Former Monroe Priest Released from Priesthood at Own Request after Abuse Allegation

By Janet I. Tu
Seattle Times
February 19, 2010

The Vatican has granted the request of a former Monroe priest to leave the priesthood after he was accused in 2008 of sexually abusing a minor in the late-1960s.

Michael C. OBrien, former pastor of St. Mary of the Valley Church in Monroe, was placed on administrative leave after that allegation came forward. He resigned as pastor in 2009 "so the parish community could move forward," Seattle Roman Catholic Archbishop Alex Brunett said in a January letter to St. Mary of the Valley parishioners.

During the archdiocese's investigation and deliberation of the case, it became clear that its review board and OBrien had "different interpretations of his actions," with OBrien consistently maintaining his innocence, Brunett said in the letter.

But in time, OBrien came to realize that "he had engaged in behaviors that were not consistent with his priestly vocation," the archbishop's letter said. "Accordingly, he decided to petition the Holy Father for dismissal from the clerical state."

The voluntary laicization means OBrien can no longer be called "father," present himself as a priest or preside at Mass.

The allegation brought forward in 2008 was the second against OBrien, who had been placed on leave in 2004 while an archdiocesan board reviewed a different allegation. In that instance, the review board looked into an old 1993 allegation accusing the priest of abusing a teenage boy during a canoe trip. The review board found the allegation to be not credible, and OBrien who denied the accusation was returned to active ministry.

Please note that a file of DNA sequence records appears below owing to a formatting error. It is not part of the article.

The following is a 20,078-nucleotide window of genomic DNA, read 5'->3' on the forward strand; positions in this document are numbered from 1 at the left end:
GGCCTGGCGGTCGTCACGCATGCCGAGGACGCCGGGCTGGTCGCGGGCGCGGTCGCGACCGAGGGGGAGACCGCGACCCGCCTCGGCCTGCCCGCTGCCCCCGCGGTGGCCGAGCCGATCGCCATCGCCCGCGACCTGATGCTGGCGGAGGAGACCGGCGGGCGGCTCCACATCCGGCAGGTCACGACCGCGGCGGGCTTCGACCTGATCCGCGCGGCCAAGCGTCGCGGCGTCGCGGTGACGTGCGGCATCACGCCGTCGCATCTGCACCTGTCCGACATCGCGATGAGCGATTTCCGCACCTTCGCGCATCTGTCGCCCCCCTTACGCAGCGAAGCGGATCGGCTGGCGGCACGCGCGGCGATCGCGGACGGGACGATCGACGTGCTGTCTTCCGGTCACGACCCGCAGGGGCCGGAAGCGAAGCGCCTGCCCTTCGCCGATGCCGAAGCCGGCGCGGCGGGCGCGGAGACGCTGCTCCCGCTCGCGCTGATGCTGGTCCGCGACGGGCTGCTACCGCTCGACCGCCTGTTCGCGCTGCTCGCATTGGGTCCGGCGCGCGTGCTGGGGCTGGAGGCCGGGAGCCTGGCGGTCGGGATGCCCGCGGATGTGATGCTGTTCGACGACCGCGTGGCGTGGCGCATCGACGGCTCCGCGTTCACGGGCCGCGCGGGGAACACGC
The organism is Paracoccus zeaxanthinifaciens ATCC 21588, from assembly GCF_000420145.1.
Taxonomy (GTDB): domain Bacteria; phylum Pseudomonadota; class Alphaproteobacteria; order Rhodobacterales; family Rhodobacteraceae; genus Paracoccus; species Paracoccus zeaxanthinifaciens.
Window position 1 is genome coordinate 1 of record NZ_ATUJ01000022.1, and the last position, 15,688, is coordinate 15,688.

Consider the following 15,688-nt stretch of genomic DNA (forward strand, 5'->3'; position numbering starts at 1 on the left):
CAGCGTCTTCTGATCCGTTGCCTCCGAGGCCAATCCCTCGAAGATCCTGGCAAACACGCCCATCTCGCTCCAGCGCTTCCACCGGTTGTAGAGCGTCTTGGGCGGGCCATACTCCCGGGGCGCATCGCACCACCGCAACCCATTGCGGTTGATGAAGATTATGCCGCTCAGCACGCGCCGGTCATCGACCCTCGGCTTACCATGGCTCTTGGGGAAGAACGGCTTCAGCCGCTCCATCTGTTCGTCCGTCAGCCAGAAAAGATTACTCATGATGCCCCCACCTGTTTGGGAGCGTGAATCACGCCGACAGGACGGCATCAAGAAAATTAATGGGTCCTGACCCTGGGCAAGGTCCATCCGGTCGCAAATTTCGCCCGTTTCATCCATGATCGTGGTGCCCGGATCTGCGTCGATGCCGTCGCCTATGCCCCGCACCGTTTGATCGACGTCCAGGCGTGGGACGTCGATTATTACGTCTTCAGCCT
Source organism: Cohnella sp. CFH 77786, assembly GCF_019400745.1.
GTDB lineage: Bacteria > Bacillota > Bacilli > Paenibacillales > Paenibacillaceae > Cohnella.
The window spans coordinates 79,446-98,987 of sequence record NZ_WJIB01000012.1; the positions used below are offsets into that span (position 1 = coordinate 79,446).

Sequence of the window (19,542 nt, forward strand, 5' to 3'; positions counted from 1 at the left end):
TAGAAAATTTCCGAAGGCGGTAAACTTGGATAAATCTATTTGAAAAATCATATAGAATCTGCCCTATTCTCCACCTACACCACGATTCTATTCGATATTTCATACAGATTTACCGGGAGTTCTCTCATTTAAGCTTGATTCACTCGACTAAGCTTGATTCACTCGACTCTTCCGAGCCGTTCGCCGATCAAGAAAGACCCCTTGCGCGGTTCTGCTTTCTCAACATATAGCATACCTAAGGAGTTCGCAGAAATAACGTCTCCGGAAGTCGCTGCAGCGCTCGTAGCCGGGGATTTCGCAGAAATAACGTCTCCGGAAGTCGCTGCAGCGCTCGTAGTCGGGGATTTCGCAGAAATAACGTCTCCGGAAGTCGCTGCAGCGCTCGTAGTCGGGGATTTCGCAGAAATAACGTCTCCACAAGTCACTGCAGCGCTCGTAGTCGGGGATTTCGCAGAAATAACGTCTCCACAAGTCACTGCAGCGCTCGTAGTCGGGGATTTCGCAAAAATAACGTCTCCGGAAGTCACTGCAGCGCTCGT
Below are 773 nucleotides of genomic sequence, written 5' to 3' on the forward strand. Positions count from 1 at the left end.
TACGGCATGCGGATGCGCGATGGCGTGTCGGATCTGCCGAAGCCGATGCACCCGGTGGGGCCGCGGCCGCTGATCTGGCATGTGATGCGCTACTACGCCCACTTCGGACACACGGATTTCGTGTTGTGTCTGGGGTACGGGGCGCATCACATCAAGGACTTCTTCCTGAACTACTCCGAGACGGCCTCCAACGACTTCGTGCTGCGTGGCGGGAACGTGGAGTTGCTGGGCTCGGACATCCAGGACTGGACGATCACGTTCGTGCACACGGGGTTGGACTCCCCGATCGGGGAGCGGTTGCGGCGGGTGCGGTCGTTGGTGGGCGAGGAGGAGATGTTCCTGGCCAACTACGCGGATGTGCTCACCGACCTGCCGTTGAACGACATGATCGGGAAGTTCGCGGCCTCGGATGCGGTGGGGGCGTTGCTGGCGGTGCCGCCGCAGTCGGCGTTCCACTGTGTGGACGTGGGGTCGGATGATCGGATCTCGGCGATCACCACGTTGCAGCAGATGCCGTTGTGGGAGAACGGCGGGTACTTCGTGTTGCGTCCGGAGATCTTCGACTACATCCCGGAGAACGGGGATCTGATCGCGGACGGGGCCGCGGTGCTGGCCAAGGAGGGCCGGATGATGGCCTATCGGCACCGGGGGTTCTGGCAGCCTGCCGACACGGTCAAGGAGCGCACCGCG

The Vatican had also made another decision this year about a locally accused priest.

Earlier this month, Brunett informed parishioners at St. Monica Church on Mercer Island that their former pastor, the Rev. Dennis Kemp, had been barred from ministry by the Vatican.

The decisions were announced in parishes and in letters to parishioners, but not to the general public a practice that a victims' advocacy group says is secretive and inadequate.

Two members of Survivors Network of those Abused by Priests (SNAP) held a news conference outside the Seattle Archdiocese late Friday morning, urging church officials to, among other things, post the names and photos of credibly accused priests

In the past, the archdiocese had released to the news media decisions by the Vatican about accused priests, but did not do so in these two cases.

Greg Magnoni, spokesman for the archdiocese, said that's because there was no new information to release about the cases that the archdiocese hadn't already provided.

"I think we were more than completely forthcoming," he said.

He said the Vatican actions were publicized to the parishes the people directly affected by the decisions so that parishioners would understand that the decisions were permanent.

By that point, he said, there was no new information in the cases that would have had any effect on the general public.

Janet I. Tu: 206-464-2272 or


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